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20130112
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or the anti-gun control movement -- >> the civil rights movement -- >> the civil rights movement. >> the suffragte movement, women's rits, you'veot to be organized. >> absolutely. you've got to be organized. and what we see, remember that 16% i identified as the alarmed? again people who are very concerned and think this is an urgent problem, but they feel relatively isolated and alone. they say, "i feel this way, some of my friends and family feel this strongly." but they have no sense that they're part of over 40 million americans that feel just as strongly as they do. they've never been properly organized, mobilized and directed to demand change. and i mean, that's what the political system ultimately responds to. if you basally have a vacuum of people who are demanding change, and i don't mean that truly. i mean, there are of course many great organizations that have been advocating for change for a long time. but it hasn't been a broad based citizens movement demanding change. in that situation a relatively small but well-funded and vocal community that says no can absolutel
civil rights law. and lead a voter registration drive rather than cashing in on his degree. i think those were fundamental choices for him. >> rose: and he was looking for a way to engage in public service rather than take an easy corporate route in high demand with high salary. >> i think he felt that the most rewarding life was one in which you could make a greater difference than just in your own realm, yourow level of comfort. >> rose: i want to come back to him and lots of questions about him. but go back to where you are. so you are going to leave politics and just study. >> i'm going to leave campaigns. actually, it's sort of a causei academic position. because what i've done with the university of chicago is create an institute of politics much like the one at harvard and some other-- . >> rose: you mean like the kennedy school. >> well, the kennedy school is one thing. but the iop was something the kennedy school started at harvard to expose young people to practitioners in politics, to encourage them to go into the puic arena as candidates, as strategists, as policymakers,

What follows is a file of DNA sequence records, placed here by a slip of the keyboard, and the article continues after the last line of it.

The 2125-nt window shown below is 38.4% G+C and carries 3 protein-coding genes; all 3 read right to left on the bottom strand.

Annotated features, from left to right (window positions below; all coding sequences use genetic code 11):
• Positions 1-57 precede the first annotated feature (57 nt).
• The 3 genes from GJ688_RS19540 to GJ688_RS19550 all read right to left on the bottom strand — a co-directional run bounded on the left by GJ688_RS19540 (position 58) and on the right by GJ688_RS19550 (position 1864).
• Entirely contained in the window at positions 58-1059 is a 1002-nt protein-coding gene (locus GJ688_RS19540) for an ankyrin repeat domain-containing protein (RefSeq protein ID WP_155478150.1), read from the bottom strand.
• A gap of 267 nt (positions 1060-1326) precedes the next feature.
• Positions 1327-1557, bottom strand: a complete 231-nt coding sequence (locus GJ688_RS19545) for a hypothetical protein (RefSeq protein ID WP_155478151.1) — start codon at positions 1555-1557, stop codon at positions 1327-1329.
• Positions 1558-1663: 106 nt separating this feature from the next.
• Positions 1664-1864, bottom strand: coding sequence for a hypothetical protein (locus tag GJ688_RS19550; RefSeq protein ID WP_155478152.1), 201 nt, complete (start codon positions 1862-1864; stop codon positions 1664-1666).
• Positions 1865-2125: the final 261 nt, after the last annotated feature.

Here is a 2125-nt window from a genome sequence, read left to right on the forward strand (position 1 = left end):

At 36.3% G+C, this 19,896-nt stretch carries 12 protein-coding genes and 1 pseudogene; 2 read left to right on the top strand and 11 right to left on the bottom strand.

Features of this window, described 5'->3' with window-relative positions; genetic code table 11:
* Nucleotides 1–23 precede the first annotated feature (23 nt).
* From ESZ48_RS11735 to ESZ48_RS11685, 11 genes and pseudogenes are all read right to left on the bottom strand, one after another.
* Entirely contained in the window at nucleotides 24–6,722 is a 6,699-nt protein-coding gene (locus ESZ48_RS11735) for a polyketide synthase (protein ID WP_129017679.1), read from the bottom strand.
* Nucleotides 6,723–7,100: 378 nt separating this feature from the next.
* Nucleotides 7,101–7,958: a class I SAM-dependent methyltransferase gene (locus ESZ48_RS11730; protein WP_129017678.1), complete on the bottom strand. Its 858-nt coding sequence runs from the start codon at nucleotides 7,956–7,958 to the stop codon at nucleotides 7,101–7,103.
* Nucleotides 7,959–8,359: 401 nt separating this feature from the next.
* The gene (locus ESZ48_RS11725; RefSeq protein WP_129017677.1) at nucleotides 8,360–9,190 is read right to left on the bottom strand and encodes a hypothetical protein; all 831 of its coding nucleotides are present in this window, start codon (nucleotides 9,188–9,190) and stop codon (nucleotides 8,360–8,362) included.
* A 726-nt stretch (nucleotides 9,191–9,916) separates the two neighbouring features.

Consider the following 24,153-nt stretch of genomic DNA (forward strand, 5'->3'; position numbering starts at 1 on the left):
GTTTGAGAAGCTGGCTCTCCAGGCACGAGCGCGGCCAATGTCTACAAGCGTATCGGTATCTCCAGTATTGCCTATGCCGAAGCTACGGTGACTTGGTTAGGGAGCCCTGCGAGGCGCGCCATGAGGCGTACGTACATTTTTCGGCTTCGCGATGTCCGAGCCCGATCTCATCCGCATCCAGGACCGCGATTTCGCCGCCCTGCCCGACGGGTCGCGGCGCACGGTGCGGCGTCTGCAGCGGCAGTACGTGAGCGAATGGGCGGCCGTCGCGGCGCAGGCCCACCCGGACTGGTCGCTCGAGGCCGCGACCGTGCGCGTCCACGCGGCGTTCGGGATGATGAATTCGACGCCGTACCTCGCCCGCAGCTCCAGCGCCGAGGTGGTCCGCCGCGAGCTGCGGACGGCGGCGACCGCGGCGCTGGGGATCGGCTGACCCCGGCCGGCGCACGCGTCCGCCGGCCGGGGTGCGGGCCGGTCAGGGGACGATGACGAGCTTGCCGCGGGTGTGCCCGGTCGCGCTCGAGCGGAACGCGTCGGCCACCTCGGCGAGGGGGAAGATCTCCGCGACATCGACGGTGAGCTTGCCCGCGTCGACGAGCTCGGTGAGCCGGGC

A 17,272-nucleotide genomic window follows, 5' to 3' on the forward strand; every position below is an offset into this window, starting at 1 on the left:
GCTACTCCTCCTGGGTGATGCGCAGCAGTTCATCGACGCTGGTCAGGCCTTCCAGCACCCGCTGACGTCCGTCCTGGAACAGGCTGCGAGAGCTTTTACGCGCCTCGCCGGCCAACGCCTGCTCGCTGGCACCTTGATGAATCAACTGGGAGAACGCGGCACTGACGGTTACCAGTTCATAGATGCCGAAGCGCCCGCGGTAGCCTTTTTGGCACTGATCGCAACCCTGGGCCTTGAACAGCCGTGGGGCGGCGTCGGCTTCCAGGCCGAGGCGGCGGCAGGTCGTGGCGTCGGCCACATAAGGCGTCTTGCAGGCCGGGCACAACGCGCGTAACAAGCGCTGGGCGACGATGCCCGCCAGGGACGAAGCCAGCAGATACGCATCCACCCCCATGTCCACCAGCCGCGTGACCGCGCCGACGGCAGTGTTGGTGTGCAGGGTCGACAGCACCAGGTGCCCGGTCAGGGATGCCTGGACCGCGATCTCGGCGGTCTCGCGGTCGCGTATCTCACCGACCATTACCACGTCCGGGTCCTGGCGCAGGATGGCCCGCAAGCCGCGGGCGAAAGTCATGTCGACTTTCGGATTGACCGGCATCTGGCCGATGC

division. we've got anarchy and very clearly defined tribal sectarian civil war in iraq. that's happening right now. but, most important, those men and women that we ask to fight and die, they deserve a policy worthy of their sacrifices. they, in my opinion, do not have that policy today. >> suarez: on "fox news sunday" last weekend, south carolina senator lindsey graham made clear that republicans have not forgotten or forgiven. >> i can tell you there would be very little republican support for his nomination. at the end of the day, there will be very few votes. >> suarez: meanwhile a group of republican and democratic officials have written to the president, expressing their support for hagel, and they're mounting a campaign with radio ads. >> i've know him since his early days in the senate. we have consulted and talked often about foreign policy. >> suarez: former ambassador thomas pickering is one of hagel's supporters. over a long career, he's gone through the confirmation process nine times. does this process that happens before a nomination and before a hearing get you better nom
Search Results 0 to 3 of about 4 (some duplicates have been removed)

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